For almost as long as civilizations have been around, warfare has been present. It is not so easy to trace the exact beginnings of war, but we have recorded history that tells us the facts, and also artifacts that hint at what kind of military action took place. From archeological digs, specialists can discern that the first military campaign was executed around 9000 BC in ancient Jericho. The following paragraphs will explain what took place in this region and the subsequent history of military conflict.
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Jericho is considered the first true city by many historians. Around 9000 BC, near the present-day West Bank, the Natufians settled. According to MilataryHistoryNow, “Made up of roughly 70 igloo-shaped mud brick dwellings that together housed up to 1,000 people, the city itself was surrounded by a 15-foot high stone wall nearly four feet thick at its base. While some speculate that this barrier might have been erected to keep the community safe from raiders, others believe it was used to protect the town from floodwaters. Despite the purpose of these fortifications, Jericho was ultimately abandoned following what archeologists believe was an invasion of some sort, presumably by an army of nomads or perhaps warriors from another city somewhere beyond the horizon” (“First Blood – History’s Earliest Recorded Military Conflicts”). However, there is no direct evidence of a battle or confrontation. There are hints of an invasion, but the exact kind of conflict was not identified. As a side note, bows and arrows were in use starting around 10,000 BC, and the cemeteries of Mesopotamia and Egypt display the effects of this weapon being employed (Mark, Joshua J.).
The oldest direct evidence of warfare starts with Hamoukar. Located in present-day Syria, the earliest settlement in the area dates back to about 5,000 BC. As stated by The New York Times, “The archaeologists reported finding collapsed mud-brick walls that had undergone heavy bombardment and ensuing fire. All around, they collected more than 1,200 oval-shaped “bullets” used with slings and some 120 larger round clay balls” (Wilford, John Noble). Therefore, more than just assumptions can be made about the site at Hamoukar, as compared to Jericho.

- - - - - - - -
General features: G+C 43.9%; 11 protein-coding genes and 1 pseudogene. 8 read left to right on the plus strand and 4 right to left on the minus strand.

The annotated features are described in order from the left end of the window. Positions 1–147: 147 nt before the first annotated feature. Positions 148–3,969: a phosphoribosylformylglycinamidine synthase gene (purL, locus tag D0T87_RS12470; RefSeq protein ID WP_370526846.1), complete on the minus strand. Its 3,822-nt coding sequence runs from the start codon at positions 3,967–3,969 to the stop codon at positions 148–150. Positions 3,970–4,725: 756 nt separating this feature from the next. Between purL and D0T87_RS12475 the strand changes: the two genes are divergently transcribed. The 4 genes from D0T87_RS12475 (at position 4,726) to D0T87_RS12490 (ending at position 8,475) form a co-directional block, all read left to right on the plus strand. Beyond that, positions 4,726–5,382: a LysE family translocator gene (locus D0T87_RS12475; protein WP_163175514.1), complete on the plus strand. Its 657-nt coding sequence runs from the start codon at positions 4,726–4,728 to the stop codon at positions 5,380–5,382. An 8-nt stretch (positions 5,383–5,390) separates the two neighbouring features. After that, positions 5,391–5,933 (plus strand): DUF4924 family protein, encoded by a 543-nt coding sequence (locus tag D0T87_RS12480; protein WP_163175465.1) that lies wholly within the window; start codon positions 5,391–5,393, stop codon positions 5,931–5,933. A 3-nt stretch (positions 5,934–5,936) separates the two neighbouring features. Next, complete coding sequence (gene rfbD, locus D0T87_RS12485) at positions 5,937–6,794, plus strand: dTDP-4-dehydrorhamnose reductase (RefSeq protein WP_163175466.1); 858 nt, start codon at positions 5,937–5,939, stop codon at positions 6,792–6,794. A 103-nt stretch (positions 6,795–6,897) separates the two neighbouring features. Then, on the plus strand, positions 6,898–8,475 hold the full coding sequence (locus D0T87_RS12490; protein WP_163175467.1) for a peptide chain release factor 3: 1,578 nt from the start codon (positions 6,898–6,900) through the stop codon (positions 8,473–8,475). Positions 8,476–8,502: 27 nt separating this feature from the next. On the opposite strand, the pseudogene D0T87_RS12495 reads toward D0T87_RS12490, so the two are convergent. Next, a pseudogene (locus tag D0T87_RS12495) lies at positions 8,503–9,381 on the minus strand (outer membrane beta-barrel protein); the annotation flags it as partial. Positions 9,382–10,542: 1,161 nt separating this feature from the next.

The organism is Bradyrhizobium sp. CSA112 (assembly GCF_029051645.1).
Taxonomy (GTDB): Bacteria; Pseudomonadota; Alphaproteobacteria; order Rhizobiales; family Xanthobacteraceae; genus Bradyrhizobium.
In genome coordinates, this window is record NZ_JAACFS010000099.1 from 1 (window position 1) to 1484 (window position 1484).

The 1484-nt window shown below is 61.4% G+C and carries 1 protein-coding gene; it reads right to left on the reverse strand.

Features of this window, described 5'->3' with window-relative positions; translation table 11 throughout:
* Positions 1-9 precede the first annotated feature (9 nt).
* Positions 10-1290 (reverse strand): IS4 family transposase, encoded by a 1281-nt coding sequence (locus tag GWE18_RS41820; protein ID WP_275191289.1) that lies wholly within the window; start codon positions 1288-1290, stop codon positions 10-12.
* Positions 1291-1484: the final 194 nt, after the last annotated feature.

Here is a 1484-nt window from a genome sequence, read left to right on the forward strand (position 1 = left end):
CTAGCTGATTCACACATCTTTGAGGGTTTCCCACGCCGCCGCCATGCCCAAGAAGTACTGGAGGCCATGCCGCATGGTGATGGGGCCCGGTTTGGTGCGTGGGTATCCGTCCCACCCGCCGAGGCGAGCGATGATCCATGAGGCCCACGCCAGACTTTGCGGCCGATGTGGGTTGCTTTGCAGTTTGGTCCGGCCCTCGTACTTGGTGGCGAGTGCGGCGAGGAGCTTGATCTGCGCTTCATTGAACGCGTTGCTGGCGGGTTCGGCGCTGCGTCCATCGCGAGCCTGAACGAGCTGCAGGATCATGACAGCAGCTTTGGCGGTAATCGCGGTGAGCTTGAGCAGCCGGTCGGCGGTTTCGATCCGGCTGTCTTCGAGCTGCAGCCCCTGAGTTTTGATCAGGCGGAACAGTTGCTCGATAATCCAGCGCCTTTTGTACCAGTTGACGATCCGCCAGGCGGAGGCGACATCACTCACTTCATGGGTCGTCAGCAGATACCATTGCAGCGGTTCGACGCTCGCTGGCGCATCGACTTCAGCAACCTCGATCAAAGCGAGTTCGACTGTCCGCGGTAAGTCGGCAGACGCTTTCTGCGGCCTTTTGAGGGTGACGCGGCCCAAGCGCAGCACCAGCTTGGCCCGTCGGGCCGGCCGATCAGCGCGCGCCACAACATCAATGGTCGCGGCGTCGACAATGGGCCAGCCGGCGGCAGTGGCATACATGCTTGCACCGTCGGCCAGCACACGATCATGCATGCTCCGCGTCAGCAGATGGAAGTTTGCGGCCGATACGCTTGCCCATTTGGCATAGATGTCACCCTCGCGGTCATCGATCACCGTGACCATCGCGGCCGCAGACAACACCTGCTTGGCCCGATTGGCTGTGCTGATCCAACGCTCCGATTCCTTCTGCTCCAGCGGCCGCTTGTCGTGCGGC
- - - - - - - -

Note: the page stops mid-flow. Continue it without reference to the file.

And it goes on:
A big turning point, however, took place with the invention of writing. Civilizations began to record their wars. The first recorded war happened in Mesopotamia around 2700 BC between Sumer and Elam. According to the Ancient History Encyclopedia, “The Sumerians, under command of the King of Kish, Enembaragesi, defeated the Elamites in this war and, it is recorded, “carried away as spoils the weapons of Elam.” At approximately the same time as this campaign, King Gilgamesh of Uruk marched on his neighbors in order to procure cedar for construction of a temple. While it has been argued that Gilgamesh is a mythological character, the archaeological evidence of a historical King Enembaragesi, who is mentioned in the Epic of Gilgamesh, lends weight to the claim that the latter was also a real historical figure” (Mark, Joshua J.). These accounts were carved on stone tablets by scribes. In later wars in the same region, giant pictographs were created to display the records of bloodshed. As MilitaryHistoryNow statesm, “A more detailed account of another war, this time between competing Sumerian factions from the cities Lagash and Umma, circa 2525 BCE, was immortalized pictorially in a stone tablet. It supposedly shows the slain enemies of the Lagash ruler Eannatum being torn to pieces by vultures and lions. The carving, known as the Stele of Vultures, stands as the first recorded likenesses of ancient soldiers – helmeted and armoured spearmen arranged in tight formations being led by a figure in a chariot” (“First Blood – History’s Earliest Recorded Military Conflicts”). This is also the first visual evidence of the invention of the chariot, which became a key instrument in warfare in the ancient world.
As it can be seen, organized battles and wars have been waged perhaps since 10,000 BC, with the introduction of the bow. The indirect evidence starts around 9,000 BC in Jericho, where historians believed an invasion happened and that the inhabitants there put up a fight. Substantial direct evidence was found that dated back to about 5000 BC, where the site of Hamoukar was bombarded by bullet-like weapons. Finally, the written record of wars was initiated around 2,700 BC by scribes, describing the war between Sumer and Elam on stone tablets. Wars have been happening almost since the dawn of civilization, and it seems they will continue to be waged for millenia to come.
“First Blood – History’s Earliest Recorded Military Conflicts.” MilitaryHistoryNow.com, 7 Feb. 2017, militaryhistorynow.com/2014/10/13/first-blood-historys-earliest-recorded-military-conflicts/.
Wilford, John Noble. “Archaeologists Unearth a War Zone 5,500 Years Old.” The University of Chicago News Office, 16 Dec. 2005, www-news.uchicago.edu/citations/05/051216.hamoukar-nyt.html.
Mark, Joshua J. “War in Ancient Times.” Ancient History Encyclopedia, Ancient History Encyclopedia, 9 Dec. 2018, www.ancient.eu/war/.
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